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Who am I? I'm the best dresser in town.
June 28, 2009 2:14 PM   Subscribe

Who were very well dressed English gentlemen? I'm going to a fancy dress party and I'd like to go as someone who's been drinking pints of sartorial elegance.

The following items of clothing could make up the outfit:

monocle
tanktop
cravat
some sort of hat
pipe or cigarette holder
watch on a chain
umbrella
all that kind of stuff

The Chap magazine has the kind of look I'm going for. But who could I say I am?
posted by mooreeasyvibe to Clothing, Beauty, & Fashion (28 answers total) 5 users marked this as a favorite
 
You most assuredly want to claim the persona of Oscar Wilde, my dear chap!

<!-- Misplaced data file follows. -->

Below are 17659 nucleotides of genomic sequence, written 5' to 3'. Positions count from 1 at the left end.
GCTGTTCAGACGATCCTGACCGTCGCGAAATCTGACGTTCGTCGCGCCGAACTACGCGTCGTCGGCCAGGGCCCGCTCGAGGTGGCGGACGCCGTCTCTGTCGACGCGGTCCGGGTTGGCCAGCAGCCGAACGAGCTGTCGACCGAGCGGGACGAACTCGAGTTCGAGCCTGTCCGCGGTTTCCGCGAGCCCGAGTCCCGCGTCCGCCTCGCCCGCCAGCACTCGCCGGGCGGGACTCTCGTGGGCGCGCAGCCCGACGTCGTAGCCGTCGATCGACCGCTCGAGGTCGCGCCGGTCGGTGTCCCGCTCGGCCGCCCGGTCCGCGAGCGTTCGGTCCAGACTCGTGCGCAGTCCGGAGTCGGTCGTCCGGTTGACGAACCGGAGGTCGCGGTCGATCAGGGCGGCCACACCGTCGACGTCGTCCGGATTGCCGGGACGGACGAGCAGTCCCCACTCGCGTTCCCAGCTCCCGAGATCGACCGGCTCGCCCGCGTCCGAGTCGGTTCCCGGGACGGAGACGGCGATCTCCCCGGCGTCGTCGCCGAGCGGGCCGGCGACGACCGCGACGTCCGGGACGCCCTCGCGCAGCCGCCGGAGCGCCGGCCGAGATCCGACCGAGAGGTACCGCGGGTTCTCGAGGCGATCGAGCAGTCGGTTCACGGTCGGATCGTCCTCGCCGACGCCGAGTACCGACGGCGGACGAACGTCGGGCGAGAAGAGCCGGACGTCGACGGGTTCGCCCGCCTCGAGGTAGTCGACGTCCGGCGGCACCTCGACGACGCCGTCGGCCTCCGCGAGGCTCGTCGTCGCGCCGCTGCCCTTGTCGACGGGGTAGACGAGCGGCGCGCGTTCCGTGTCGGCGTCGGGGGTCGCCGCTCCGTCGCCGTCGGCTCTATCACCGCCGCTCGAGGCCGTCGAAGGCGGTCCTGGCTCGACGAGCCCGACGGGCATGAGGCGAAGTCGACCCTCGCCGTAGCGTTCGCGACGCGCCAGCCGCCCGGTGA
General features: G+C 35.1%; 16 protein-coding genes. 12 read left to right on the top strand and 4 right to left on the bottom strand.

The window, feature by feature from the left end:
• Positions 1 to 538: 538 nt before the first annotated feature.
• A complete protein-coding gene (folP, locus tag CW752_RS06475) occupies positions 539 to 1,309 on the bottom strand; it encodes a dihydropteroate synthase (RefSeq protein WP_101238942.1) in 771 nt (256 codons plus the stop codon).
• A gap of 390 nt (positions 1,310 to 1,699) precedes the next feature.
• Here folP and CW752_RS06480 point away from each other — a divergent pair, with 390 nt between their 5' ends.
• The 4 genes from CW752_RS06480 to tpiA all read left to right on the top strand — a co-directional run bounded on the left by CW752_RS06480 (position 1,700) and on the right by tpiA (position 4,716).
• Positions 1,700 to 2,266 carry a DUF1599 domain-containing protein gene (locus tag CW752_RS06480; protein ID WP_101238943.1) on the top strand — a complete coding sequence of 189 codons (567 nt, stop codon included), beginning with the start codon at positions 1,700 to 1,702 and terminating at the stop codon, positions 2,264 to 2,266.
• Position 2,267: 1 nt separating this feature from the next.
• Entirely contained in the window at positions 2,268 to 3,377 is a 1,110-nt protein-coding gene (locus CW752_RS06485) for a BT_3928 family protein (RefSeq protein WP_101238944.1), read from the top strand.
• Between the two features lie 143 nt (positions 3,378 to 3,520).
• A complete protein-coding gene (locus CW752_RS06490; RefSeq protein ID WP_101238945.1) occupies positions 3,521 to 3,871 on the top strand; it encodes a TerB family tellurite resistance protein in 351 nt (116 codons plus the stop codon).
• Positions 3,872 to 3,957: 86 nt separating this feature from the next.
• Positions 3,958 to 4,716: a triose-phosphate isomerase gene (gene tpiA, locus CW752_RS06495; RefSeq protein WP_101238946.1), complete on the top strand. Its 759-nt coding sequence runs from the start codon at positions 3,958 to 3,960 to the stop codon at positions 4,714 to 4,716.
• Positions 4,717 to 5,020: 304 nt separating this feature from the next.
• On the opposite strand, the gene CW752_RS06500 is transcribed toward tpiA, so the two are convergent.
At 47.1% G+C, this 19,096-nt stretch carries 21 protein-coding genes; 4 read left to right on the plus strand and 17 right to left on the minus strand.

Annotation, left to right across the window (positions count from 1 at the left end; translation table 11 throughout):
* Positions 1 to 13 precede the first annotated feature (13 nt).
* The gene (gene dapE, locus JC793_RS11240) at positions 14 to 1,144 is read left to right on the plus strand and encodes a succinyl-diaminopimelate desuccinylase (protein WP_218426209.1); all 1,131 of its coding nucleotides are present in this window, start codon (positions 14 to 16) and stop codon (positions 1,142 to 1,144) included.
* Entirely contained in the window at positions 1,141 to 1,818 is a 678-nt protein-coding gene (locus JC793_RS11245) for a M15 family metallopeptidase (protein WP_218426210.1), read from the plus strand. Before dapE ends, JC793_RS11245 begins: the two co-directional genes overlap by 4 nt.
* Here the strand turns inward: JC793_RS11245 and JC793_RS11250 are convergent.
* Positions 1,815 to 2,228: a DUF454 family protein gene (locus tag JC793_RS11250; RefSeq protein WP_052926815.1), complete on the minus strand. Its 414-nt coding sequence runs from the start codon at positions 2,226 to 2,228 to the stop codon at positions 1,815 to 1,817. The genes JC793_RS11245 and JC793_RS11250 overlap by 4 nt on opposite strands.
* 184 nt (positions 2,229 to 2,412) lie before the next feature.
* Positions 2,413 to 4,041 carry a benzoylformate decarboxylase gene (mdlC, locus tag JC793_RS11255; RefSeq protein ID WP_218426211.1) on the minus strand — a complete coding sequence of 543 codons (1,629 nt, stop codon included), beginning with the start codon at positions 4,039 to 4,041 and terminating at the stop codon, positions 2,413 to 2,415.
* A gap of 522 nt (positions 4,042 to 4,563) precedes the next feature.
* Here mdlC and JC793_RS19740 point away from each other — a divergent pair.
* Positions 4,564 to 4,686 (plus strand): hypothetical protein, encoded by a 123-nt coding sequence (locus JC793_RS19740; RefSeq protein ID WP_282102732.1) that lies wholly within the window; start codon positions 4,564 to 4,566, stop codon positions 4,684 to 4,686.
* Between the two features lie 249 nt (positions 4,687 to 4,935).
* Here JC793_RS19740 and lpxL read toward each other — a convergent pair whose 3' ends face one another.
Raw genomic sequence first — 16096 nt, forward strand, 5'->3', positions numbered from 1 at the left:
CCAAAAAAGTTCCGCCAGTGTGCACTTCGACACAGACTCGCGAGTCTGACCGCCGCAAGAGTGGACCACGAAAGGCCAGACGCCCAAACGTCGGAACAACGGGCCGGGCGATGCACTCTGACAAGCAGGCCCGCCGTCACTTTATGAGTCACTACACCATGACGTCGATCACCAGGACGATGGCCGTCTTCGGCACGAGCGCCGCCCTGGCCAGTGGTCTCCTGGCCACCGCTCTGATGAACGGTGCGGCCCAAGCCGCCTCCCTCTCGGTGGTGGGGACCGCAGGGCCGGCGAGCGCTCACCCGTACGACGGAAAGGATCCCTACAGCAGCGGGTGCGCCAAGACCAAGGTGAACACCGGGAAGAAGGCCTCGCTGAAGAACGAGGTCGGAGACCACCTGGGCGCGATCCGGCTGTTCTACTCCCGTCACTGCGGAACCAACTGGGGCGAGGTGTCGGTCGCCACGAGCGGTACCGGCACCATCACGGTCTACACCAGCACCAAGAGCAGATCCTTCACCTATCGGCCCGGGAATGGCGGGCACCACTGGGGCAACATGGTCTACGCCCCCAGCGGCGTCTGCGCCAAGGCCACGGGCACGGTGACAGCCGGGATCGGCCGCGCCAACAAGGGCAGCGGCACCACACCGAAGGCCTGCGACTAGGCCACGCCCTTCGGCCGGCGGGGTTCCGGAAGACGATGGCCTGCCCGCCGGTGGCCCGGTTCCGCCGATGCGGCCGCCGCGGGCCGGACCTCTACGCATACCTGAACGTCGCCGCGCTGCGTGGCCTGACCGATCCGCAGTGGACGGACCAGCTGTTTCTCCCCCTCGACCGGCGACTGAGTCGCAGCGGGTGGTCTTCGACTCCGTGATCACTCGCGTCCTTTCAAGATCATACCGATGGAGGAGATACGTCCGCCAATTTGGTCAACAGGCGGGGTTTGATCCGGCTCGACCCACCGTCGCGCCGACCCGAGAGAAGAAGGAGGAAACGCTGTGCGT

posted by BostonTerrier at 2:17 PM on June 28, 2009


Beau Brummell
posted by Frasermoo at 2:17 PM on June 28, 2009


What's the proper term for a tank top? You know the kind of sweater with no arms?

Like the guy is wearing on The Chap website (he's in red).
posted by mooreeasyvibe at 2:23 PM on June 28, 2009


Jack Buchanan?
posted by Comrade_robot at 2:24 PM on June 28, 2009


That garment is called a sweater vest.
posted by lalalana at 2:25 PM on June 28, 2009



What's the proper term for a tank top? You know the kind of sweater with no arms?


Sweater vest.
posted by PhoBWanKenobi at 2:25 PM on June 28, 2009


What's the proper term for a tank top?